Australia Opens Molecular Lab in Timor-Leste to Combat Exotic Animal Diseases

Australia Opens Molecular Lab in Timor-Leste to Combat Exotic Animal Diseases
A foot-and-mouth disease outbreak in Australia would trigger export bans and have severe economic consequences for Australia’s livestock producers. (Australia's Department of Agriculture, Water and the Environment)
Henry Jom

A portable molecular lab that will be used to detect exotic animal diseases and biosecurity threats has opened in Timor-Leste following a seven-year joint project between Australia and the Timorese government.

Created in partnership between Agriculture Victoria and Timor-Leste’s Ministry of Agriculture and Fisheries, the purpose-built lab aims to equip Timorese vets with resources to sample suspect animals and provide a diagnosis before the disease can spread.

Speaking at an opening ceremony in Timor-Leste’s capital, Dili, Australian Ambassador Bill Costello said the molecular lab would enable the two neighbouring countries to work closely on biosecurity issues.

“Biosecurity is becoming of increasing concern about our countries given that global spread of diseases such as African Swine Fever (ASF), Foot and Mouth Disease (FMD), and Lumpy Skin Disease (LSD),” Costello said on June 17, reported Tatoli news.

“I am glad that the Australian government has been able to support Timor-Leste in its response to ASF (African Swine Flu) through the program developed by Agriculture Victoria,” Costello said, adding that the AU$1.3 million (US$897.6 million) project that was funded by Australia’s Department of Foreign Affairs and Trade will be delivered between 2022 and 2023.

Agriculture Victoria research director Brendan Rodoni said the project was also providing a valuable first-hand experience for Victorian scientists in diagnosing diseases that are not found in Australia.

“This helps us to build skills and capacity in exotic disease surveillance and diagnosis, so we are better prepared if there was an outbreak in Australia,” Rodoni said in a statement.

Grant Rawlin, Agriculture Victoria researcher and professor, added that the molecular lab will utilise the test called a qPCR—meaning real-time polymerase chain reaction that monitors targeted DNA molecules—which can be used to test “any viruses or bacteria causing diseases in animals.”

Timor-Leste’s Minister of Agriculture, and Fisheries, Pedro dos Reis, thanked the Australian Government for supporting his country with the Molecular Veterinary Diagnostic Laboratory (MVDL).

“The MVDL will support the [Agriculture and Fisheries ministry], especially in improving Timor-Leste animal health service,” Reis said.

Concerns About Biosecurity in Australia

According to Australia’s Department of Agriculture, Water and the Environment, invasive species have been, and continue to be, hugely damaging to Australia’s unique ecosystems.

Vice President of the National Farmers Federation, David Jochinke, said currently, Australia’s livestock and support sectors are working hard to prevent the possible incursion of Foot and Mouth Disease and/or Lumpy Skin Disease, which have been detected in Indonesian cattle.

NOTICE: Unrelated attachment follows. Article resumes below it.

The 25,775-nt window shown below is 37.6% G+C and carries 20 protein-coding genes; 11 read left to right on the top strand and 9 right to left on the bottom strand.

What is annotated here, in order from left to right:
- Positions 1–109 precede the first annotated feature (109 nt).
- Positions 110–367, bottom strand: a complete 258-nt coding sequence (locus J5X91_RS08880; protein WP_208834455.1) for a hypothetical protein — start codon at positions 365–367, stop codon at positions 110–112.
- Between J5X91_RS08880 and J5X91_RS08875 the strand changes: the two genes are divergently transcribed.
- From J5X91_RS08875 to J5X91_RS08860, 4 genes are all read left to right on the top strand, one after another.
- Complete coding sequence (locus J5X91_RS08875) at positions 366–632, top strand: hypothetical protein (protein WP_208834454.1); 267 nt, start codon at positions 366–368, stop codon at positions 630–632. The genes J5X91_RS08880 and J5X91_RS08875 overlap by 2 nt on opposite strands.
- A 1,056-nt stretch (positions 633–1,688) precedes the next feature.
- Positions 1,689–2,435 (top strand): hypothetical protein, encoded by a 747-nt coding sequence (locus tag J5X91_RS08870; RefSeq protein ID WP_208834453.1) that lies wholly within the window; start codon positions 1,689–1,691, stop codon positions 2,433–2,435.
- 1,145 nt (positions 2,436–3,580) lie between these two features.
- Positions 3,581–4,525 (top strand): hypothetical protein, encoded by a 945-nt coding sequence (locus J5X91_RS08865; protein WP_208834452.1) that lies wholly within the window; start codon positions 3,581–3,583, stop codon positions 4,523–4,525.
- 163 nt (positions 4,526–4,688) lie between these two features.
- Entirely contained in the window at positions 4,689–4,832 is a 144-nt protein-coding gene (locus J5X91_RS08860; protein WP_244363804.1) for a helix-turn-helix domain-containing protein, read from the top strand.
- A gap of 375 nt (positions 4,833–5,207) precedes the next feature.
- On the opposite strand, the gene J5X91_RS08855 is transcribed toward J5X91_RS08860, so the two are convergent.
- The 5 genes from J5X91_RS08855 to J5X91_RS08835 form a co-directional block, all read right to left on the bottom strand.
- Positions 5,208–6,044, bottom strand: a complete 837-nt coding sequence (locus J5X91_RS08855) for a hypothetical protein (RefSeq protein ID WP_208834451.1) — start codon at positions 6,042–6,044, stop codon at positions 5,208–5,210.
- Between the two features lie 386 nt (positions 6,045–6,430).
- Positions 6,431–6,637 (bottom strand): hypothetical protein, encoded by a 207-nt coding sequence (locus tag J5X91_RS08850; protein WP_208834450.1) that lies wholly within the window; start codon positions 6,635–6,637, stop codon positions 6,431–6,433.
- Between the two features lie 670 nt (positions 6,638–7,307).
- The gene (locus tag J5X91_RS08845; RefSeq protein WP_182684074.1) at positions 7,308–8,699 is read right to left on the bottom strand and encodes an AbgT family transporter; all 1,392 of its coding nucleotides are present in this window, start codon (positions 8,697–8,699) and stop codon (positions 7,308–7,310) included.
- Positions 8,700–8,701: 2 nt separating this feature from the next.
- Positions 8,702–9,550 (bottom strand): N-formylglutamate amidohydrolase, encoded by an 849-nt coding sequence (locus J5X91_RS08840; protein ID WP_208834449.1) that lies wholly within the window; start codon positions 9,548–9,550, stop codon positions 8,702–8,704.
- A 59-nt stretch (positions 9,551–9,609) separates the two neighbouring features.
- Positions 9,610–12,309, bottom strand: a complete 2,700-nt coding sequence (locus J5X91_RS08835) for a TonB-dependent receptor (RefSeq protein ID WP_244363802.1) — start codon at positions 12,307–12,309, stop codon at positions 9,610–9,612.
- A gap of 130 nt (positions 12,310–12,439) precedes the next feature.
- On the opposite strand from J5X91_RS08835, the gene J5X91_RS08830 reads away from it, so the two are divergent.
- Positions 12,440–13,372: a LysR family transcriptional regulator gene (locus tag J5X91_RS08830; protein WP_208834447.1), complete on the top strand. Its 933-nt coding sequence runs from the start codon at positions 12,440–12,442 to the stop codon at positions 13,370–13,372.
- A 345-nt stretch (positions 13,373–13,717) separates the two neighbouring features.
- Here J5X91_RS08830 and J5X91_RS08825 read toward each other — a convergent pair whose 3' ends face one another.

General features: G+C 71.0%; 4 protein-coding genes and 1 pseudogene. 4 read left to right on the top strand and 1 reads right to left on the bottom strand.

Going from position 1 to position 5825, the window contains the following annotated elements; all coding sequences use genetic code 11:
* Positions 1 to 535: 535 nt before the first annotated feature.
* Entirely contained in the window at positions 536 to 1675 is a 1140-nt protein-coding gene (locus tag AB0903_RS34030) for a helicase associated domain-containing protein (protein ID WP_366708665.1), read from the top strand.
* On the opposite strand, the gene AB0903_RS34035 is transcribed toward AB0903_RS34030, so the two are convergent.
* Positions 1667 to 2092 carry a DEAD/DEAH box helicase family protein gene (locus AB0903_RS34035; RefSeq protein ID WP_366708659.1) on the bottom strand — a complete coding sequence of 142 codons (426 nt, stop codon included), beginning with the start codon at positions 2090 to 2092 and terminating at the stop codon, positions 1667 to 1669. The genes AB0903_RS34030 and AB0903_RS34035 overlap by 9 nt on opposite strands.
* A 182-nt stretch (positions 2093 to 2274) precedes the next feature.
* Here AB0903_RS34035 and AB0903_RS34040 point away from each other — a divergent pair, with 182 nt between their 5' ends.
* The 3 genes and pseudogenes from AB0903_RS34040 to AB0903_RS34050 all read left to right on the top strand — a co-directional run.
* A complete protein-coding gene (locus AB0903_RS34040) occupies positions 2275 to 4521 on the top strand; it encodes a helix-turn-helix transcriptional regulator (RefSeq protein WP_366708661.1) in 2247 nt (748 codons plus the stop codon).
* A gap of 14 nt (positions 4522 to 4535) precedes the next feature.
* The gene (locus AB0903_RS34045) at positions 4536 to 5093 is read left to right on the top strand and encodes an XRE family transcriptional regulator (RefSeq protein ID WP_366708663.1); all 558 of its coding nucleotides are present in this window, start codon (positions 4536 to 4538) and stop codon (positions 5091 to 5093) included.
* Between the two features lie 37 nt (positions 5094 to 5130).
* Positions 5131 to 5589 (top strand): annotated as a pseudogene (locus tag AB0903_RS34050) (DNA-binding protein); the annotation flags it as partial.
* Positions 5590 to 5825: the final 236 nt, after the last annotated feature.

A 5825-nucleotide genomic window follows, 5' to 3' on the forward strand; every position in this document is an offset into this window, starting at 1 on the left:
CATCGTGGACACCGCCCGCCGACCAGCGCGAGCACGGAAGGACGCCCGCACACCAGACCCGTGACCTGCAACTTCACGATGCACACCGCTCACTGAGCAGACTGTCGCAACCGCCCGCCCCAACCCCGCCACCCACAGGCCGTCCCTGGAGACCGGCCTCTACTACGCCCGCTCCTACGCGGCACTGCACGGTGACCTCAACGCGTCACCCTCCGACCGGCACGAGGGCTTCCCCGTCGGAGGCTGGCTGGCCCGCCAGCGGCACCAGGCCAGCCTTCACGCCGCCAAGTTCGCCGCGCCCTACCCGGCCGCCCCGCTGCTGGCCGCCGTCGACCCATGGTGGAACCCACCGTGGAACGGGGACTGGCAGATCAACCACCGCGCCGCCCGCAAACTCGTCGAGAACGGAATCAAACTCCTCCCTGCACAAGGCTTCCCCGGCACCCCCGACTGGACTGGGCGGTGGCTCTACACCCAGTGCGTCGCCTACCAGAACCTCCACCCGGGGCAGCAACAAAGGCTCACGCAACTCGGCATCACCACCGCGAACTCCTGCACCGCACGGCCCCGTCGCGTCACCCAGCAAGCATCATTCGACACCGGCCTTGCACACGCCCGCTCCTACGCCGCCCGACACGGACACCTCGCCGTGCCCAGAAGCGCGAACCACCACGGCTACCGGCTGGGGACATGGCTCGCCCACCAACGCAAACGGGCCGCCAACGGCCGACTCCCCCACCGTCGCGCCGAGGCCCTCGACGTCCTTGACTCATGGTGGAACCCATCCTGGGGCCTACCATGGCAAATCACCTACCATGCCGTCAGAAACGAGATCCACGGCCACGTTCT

“Government and industry are supporting our regional neighbours in the containment of both diseases and in the safeguarding our sector should there be an incursion on home soil,” Jochinke said in a message to new Agriculture, Fisheries and Forestry Minister, Senator Murray Watt at the first industry Ministerial roundtable in Canberra on June 21.

“Biosecurity isn’t a catchy word, but it’s an issue all Australians have a vested interest in. Significant incursions will not just impact agricultural value chains and market access, but will have an impact across the whole economy,” Jochinke added.

“We need to do better than tackling problems at the point of crisis. We must finalise the National Biosecurity Strategy and deliver the investment required to strengthen our system,” Jochinke said.

In an interview with the Australian Broadcasting Corporation (ABC) on June 5, Agriculture, Fisheries and Forestry Minister Senator Murray Watt said the federal Labor government took biosecurity “seriously.”

“All of the discussions I had relating to agriculture with members of the sector even before I took on the portfolio, biosecurity always rated very highly as a priority,” Watt said.

But when asked whether federal Labor would provide new funding for biosecurity, Watt said that “we haven’t committed to do that at this stage.”

“[O]bviously that’s something I'd need to talk about with my Ministerial colleagues, but it’s very clear to me that this is a huge threat to our industry.”

Foot and Mouth Disease

Foot and mouth disease (FMD) is a highly contagious viral disease of livestock, causing fever followed by the development of vesicles (blisters) chiefly in the mouth and on the feet, often affecting cloven-hoofed animals such as cattle, buffalo, sheep and goats.
Currently, Australia is free from FMD, according to a government statement.
In May 2022, an outbreak of the virus was reported in cattle in Indonesia.

In 2001, a Foot and Mouth Disease outbreak in the UK caused losses of more than 8 billion pounds ($AU19 billion).

Australian Bureau of Agricultural and Resource Economics and Sciences (ABARES) modelling projects a widespread FMD outbreak in Australia would have an estimated direct economic impact of around $80 billion.

Henry Jom is a reporter for The Epoch Times, Australia, covering a range of topics, including medicolegal, health, political, and business-related issues. He has a background in the rehabilitation sciences and is currently completing a postgraduate degree in law. Henry can be contacted at [email protected]
Related Topics